• 28. Techniques in other fields • In mechanical engineering • Stress calculations, breaking point tests • In electrical engineering • Circuit analysis • In aerospace engineering • Thermal analysis, electrical analysis, mechanical analysis • Prototyping: everywhere 16 November 2009 George Fairbanks – RhinoResearch.com 28
  • 29. Recall insight #2: Map techniques to risks • This talk: How much architecture? When to stop? • Also: Which architecture techniques? Ad hoc choices? • Desire: Choose like virtuoso? • Virtuosos solve problems intuitively • Often they can jump directly to the solution / choice • Mysterious • Aha!: Encode virtuoso judgment • Make tacit knowledge explicit • Accelerate learning • Can discuss suitability • If risk X, do technique Y • Thinking process • Tabularized data 16 November 2009 George Fairbanks – RhinoResearch.com 29
  • 30. Risk à technique table Risk Technique Problem domain poorly • Create a Domain model (Problem frames, info model, understood behavior model including use cases) Others must understand • Create a context diagram our design • Create a use case model • Low fidelity UI prototyping (e.g., cards) We don’t know the • Create Module and Component & Connector view of system interfaces between our • Co-locate teams components / teams • Peer-to-peer communication not mediated by managers Problem is too big to be • Partition into components solved by one person or • Encapsulate components one team • Design for extension. Ensure style is clear (e.g., J2EE, or WinAmp plugin API) • Document architecture (all 3 viewtypes) and invariants clearly and communicate it to teams … • Just an illustrative example • Goal: general handbooks; company-specific best practices 16 November 2009 George Fairbanks – RhinoResearch.com 30
  • 31. Talk outline • Architecture essentials • When do we design the architecture? • How much architecture should we do? • Risk-centric model • Risks • Techniques • Processes & related work • Conclusion 16 November 2009 George Fairbanks – RhinoResearch.com 31
  • 32. Related work • Attribute Driven Design (ADD) • Tabularizes mapping from quality attributes à patterns • E.g., availability à ping/echo pattern • Bass, Clements, Kazman, Software Architecture in Practice, 2003 • Global Analysis • Identify “Factors”, choose matching “Strategies” • Bridges engineering & management • Hoffmeister, Soni, Nord, Applied Software Architecture, 2000 • Spiral model • Specialization of iterative model that prioritizes risk • Boehm, A Spiral Model of Software Development and Enhancement, 1988 • Balancing agility and discipline • Processes: use risk to choose process rigor • Boehm and Turner, Balancing Agility and Discipline, 2003 16 November 2009 George Fairbanks – RhinoResearch.com 32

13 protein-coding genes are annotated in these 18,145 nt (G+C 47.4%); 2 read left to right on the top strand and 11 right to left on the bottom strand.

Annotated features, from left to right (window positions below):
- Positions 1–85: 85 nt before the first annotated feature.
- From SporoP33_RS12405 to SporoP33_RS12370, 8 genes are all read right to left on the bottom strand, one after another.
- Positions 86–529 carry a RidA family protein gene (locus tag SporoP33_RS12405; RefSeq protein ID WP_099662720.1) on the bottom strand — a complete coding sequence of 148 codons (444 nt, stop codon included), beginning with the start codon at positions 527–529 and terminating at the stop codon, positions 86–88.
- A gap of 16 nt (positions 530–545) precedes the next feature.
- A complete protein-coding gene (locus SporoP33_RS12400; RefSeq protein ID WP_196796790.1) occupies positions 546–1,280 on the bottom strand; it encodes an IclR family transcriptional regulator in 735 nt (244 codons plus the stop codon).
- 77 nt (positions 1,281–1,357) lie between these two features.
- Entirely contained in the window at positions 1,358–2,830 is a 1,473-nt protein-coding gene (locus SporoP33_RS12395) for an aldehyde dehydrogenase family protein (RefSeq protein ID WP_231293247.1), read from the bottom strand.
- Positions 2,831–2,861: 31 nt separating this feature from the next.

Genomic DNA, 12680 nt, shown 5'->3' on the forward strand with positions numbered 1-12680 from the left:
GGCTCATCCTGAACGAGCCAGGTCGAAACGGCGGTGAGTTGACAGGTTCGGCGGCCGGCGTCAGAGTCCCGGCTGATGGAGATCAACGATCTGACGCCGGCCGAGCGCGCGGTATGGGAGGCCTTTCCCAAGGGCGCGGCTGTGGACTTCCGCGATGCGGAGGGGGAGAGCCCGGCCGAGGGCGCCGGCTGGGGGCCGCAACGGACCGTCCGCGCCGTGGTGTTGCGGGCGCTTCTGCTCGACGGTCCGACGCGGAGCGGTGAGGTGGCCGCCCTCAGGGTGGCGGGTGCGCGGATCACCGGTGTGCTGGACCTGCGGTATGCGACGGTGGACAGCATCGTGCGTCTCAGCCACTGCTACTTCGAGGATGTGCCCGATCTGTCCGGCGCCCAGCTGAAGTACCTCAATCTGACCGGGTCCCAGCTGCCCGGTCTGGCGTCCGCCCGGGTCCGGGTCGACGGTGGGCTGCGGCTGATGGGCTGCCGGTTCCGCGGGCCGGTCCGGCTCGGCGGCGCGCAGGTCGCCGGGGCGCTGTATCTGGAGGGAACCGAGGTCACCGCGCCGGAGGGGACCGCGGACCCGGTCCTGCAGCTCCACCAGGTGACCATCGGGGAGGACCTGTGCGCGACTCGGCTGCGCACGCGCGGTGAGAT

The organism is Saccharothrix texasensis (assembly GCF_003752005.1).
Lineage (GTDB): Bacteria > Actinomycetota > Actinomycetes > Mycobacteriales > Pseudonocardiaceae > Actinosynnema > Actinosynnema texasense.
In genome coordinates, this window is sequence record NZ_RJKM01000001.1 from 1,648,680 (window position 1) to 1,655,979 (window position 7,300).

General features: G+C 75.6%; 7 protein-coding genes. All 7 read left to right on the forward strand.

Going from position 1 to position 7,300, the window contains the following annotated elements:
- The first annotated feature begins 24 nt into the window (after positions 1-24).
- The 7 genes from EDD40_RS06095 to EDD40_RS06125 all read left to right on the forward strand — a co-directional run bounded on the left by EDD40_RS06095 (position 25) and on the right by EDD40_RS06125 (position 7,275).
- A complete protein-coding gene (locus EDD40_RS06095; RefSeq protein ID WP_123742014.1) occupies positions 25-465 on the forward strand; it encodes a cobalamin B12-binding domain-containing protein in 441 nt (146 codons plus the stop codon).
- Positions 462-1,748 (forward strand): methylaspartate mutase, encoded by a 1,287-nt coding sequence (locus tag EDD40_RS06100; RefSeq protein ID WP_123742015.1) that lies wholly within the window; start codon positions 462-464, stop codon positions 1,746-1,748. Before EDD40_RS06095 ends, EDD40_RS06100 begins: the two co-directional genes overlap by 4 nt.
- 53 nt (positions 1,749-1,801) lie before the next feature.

• 33. Talk outline • Architecture essentials • When do we design the architecture? • How much architecture should we do? • Risk-centric model • Risks • Techniques • Processes & related work • Conclusion 16 November 2009 George Fairbanks – RhinoResearch.com 33
  • 34. How much architecture? • How much architecture is enough? • Time spent designing vs. time spent building • Desired: objective, quantitative decision STOP? • Old answers: Yardsticks, full design, and ad hoc • Risk-Centric Model answer • Do architecture until risks subside • But: Risks never eliminated, subjective risk estimates • So, does risk help? • Yes: Shared vocabulary (“risks”) with management • Yes: Refined evaluation ability • Subjective risk estimate better than: • Yardstick (e.g., spend 10% of your time designing) • Full design 16 November 2009 George Fairbanks – RhinoResearch.com 34
  • 35. Takeaway ideas • 3 distinct ideas: • The job title/role “architect” • The process of architecting/designing • The engineering artifact called the architecture • Every project is combination of planned & evolutionary decisions • You should calibrate your project’s balance using risks • Risk is a unifying concept • Managers understand it • Engineers understand it • Architecture is compatible with agile • Agile will do more evolutionary design • Use risk to mix in architecture design • Inspiration: Dad vs. Mailbox 16 November 2009 George Fairbanks – RhinoResearch.com 35
  • 36. Conclusion • Software architecture techniques are helpful • We cannot afford to apply them all • Important: How much should we do? • Old: Yardstick model • Old: Full description model • This talk describes a new model: Risk-Centric Model 1. Identify and prioritize risks 2. Apply relevant architecture activities 3. Re-evaluate • It is not: Big Design Up Front • It is not: A full software development process • It is: Compatible with agile and other processes 16 November 2009 George Fairbanks – RhinoResearch.com 36